Influenza A viruses remain infectious for more than seven months in northern wetlands of North America
In this investigation, we used a combination of field- and laboratory-based approaches to assess if influenza A viruses (IAVs) shed by ducks could remain viable for extended periods in surface water within three wetland complexes of North America. In a field experiment, replicate filtered surface water samples inoculated with duck swabs were tested for IAVs upon collection and again after an overwintering period of approximately 6–7 months. Numerous IAVs were molecularly detected and isolated from these samples, including replicates maintained at wetland field sites in Alaska and Minnesota for 181–229 days. In a parallel laboratory experiment, we attempted to culture IAVs from filtered surface water samples inoculated with duck swabs from Minnesota each month during September 2018–April 2019 and found monthly declines in viral viability. In an experimental challenge study, we found that IAVs maintained in filtered surface water within wetlands of Alaska and Minnesota for 214 and 226 days, respectively, were infectious in a mallard model. Collectively, our results support surface waters of northern wetlands as a biologically important medium in which IAVs may be both transmitted and maintained, potentially serving as an environmental reservoir for infectious IAVs during the overwintering period of migratory birds.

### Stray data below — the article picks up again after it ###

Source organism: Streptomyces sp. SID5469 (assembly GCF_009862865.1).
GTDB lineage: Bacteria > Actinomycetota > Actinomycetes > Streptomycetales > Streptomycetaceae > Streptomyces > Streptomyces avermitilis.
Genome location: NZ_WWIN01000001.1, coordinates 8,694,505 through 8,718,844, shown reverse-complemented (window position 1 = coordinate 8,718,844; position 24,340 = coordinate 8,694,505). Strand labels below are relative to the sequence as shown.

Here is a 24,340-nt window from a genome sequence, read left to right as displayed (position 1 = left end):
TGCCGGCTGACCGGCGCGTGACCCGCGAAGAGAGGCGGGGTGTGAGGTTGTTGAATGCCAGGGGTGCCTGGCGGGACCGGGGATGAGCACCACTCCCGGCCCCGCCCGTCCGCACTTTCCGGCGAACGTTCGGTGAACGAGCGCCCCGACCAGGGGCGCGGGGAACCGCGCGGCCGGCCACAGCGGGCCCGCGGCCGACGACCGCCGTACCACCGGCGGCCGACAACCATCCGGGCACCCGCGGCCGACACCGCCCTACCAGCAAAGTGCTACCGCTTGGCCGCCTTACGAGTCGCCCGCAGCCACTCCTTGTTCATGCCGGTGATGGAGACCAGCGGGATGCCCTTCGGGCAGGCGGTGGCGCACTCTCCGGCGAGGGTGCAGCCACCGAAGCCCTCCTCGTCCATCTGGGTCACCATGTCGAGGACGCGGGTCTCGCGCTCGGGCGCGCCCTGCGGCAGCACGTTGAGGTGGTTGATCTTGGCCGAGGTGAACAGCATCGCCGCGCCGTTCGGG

|Publication Subtype||Journal Article|
|Title||Influenza A viruses remain infectious for more than seven months in northern wetlands of North America|
|Series title||Proceedings of the Royal Society B: Biological Sciences|
|Publisher||The Royal Society|
|Contributing office(s)||Alaska Science Center Biology WTEB, California Water Science Center, Patuxent Wildlife Research Center, Western Ecological Research Center|
|Google Analytic Metrics||Metrics page|